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Vanderbilt University Divinity School Announces the 2023 Mafoi Carlisle Bogitsh Lecture
to be delivered by
Assistant Professor of African American Religious History
Religious Studies Department
Thursday, March 2, 2023
7:00 pm CT
Vanderbilt Divinity School
More than a “Slave:” Enslaved Women, Religion, and New Histories of Black Humanity
Since the inception of the system that displaced and colonized humans in one locale for the production of goods within a global economy, the term “slave” has been deployed to describe the persons whose physical, intellectual, and reproductive resources supported the dawn of modernity. Though the discursive treatment of the persons bearing the designation has changed over time, the residue of its ontological significance persists. Enslaved persons continue to appear in scholarly and popular literature as undifferentiated bodies who largely resided on the periphery of historical processes until their emancipation catapulted them into the role of actors. The omissions effectively render the enslaved inanimate and authorize manipulations of the image of the “slave” towards varied historical, sociopolitical, and cultural purposes. Taking the lives of enslaved woman-gendered people as its starting point, this talk theorizes how studying the intersections of race, gender, and religion in slavery invites new approaches to the study of racialized humanity in the Americas. How can studying practices, strivings, and other manifestations of interiority here subsumed under the category of religion invite new ways of narrating Black humanity across space and time? More importantly, to what extent can concepts indigenous to the academy—concepts like methodology—extend beyond their scholarly contexts to challenge anti-Blackness?
About the Speaker
Alexis Wells-Oghoghomeh is an Assistant Professor in the Religious Studies department at Stanford University. Her first book The Souls of Womenfolk: The Religious Cultures of Enslaved Women in the Lower South (UNC Press, 2021) won the 2023 Outstanding First Book Prize from the Association for the Study of the Worldwide African Diaspora (ASWAD) and was a finalist for the 2022 Frederick Douglass Book Prize. She is currently at work on a second monograph that traces the gendered, racialized history of phenomena termed “witchcraft” in the United States, as well as a two-volume documentary history of religion and slavery. Her work has been supported by the Ford Foundation, Mellon Foundation, and Forum for Theological Education, among others. She received her B.A. in English from Spelman College, and Master of Divinity degree and Ph.D. from Emory University.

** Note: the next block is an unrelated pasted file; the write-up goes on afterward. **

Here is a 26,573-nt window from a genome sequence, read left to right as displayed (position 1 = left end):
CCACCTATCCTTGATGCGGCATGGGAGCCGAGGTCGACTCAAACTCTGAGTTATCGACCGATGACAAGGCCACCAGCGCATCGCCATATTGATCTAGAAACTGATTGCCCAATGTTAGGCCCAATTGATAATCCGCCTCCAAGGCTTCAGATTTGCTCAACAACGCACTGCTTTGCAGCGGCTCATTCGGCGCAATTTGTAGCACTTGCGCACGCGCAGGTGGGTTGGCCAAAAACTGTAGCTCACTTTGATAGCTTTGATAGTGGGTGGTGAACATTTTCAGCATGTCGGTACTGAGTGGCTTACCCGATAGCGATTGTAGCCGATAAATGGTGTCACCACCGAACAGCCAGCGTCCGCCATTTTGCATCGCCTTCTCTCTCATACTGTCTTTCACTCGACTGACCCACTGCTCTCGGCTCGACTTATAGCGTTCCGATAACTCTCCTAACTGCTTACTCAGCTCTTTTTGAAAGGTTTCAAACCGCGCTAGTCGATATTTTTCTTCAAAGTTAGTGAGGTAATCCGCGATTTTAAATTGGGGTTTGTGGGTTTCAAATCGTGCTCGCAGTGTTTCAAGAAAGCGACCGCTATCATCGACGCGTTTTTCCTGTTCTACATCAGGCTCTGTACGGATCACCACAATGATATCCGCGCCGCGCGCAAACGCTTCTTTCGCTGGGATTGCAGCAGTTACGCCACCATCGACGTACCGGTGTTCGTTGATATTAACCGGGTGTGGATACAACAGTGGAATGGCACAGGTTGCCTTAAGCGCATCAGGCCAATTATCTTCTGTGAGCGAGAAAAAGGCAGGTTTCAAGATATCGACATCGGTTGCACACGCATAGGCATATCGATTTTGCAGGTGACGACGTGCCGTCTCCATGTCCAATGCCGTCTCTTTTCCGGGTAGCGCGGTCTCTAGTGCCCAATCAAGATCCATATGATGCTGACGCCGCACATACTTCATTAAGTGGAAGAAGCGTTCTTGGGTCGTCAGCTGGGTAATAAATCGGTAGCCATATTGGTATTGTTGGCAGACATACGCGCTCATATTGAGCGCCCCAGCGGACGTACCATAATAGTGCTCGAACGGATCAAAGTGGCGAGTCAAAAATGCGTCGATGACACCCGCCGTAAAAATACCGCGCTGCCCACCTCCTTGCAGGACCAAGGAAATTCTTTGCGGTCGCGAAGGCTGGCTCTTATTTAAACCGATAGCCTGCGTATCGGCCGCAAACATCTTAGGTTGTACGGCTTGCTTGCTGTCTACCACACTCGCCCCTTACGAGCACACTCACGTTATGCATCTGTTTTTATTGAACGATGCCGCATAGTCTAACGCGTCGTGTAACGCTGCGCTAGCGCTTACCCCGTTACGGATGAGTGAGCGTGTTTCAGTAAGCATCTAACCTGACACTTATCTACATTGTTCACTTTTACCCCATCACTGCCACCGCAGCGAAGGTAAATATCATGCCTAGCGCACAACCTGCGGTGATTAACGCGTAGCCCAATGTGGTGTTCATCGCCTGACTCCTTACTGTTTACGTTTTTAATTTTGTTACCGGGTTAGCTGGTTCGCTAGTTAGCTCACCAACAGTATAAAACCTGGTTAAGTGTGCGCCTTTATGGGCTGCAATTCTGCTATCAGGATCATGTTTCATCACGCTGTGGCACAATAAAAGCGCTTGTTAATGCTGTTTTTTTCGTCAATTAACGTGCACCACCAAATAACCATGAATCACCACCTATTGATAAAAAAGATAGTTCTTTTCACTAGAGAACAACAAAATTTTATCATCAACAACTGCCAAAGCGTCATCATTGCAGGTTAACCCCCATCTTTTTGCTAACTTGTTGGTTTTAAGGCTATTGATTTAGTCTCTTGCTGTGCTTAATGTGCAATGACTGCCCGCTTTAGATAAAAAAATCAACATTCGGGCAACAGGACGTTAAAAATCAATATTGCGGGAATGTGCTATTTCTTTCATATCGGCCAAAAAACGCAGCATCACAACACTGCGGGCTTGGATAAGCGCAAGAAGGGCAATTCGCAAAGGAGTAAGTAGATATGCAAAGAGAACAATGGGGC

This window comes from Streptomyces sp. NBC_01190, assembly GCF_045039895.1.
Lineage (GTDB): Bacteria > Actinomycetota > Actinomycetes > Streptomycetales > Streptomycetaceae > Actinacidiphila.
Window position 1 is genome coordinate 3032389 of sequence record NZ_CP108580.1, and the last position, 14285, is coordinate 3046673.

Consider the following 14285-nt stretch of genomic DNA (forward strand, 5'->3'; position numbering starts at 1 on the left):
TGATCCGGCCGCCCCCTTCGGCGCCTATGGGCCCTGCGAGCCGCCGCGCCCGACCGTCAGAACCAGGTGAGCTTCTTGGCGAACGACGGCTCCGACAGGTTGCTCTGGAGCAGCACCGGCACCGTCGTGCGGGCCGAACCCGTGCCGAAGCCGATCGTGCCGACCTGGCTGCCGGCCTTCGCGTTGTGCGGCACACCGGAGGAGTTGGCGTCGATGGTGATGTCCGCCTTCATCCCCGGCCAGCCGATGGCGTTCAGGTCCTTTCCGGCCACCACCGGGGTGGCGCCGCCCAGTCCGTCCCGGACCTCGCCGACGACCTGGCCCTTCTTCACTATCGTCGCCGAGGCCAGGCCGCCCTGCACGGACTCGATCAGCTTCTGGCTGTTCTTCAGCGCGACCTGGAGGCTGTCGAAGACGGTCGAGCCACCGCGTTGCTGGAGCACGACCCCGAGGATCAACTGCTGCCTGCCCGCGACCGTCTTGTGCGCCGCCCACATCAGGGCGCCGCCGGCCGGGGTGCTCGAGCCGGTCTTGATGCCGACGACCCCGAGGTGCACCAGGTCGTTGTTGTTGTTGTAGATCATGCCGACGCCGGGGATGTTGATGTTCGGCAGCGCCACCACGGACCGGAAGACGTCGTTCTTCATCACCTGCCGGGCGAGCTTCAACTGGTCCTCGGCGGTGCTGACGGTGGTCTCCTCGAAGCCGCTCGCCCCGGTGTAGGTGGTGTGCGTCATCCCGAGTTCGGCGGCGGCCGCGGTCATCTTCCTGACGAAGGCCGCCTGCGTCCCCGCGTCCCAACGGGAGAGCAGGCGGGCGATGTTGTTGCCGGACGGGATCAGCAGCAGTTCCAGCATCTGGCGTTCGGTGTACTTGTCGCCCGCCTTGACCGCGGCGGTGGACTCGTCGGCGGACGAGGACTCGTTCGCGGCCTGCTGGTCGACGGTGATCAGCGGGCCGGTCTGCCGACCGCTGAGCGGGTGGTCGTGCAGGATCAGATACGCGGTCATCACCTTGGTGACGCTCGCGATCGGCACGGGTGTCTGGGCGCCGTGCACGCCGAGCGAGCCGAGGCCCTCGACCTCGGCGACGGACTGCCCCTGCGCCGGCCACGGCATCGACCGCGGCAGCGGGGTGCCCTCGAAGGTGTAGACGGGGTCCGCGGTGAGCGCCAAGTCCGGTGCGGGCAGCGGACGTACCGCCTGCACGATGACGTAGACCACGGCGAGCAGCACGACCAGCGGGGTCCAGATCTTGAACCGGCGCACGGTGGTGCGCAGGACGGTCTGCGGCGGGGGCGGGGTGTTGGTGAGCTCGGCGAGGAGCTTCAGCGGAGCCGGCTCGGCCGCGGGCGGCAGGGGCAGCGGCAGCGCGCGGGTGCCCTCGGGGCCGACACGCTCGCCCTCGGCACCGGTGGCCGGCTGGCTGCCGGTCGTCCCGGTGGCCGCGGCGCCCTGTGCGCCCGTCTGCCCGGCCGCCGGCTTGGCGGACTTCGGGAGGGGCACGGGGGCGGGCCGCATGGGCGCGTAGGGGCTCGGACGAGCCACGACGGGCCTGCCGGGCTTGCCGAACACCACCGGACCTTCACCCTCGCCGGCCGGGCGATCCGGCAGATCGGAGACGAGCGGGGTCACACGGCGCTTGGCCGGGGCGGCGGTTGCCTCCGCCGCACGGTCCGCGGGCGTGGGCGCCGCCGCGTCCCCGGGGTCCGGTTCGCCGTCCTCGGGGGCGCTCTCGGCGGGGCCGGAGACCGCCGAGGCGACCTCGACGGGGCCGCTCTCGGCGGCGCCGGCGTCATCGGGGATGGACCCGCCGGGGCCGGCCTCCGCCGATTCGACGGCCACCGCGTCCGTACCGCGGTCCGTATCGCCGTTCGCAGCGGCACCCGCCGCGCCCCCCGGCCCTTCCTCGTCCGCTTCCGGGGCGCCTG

About the Bogitsh Lecture
The Mafoi Carlisle Bogitsh Memorial Lecture was established by a gift from Professor Emeritus Burton Bogitsh and his family in honor of Mafoi Carlisle Bogitsh. Mafoi Carlisle Bogitsh grew up as a Baptist in a small farming community in west Texas, where her mother Una Hooper Carlisle, taught her the principleof religious tolerance. Mafoi studied comparative religion at Baylor University and cultivated a profound interest invarious world religions and the cultures from which they arose. This interest grew when she married Burton, a man of Jewish heritage, and both involved themselves with the Unitarian tradition. It was within the religious philosophy of Unitarianism that Mafoi cultivated a deep understanding of the effect that cultural diversity has on religious beliefs. Through travel and exploration, Mafoi and Burton were privileged to learn about Buddhism, Hinduism, Judaism, and Islam intheir native environs. The Mafoi Carlisle Bogitsh Memorial Lecture honors Mafoi’s lifelong interest in the interplay between culture and religious expression.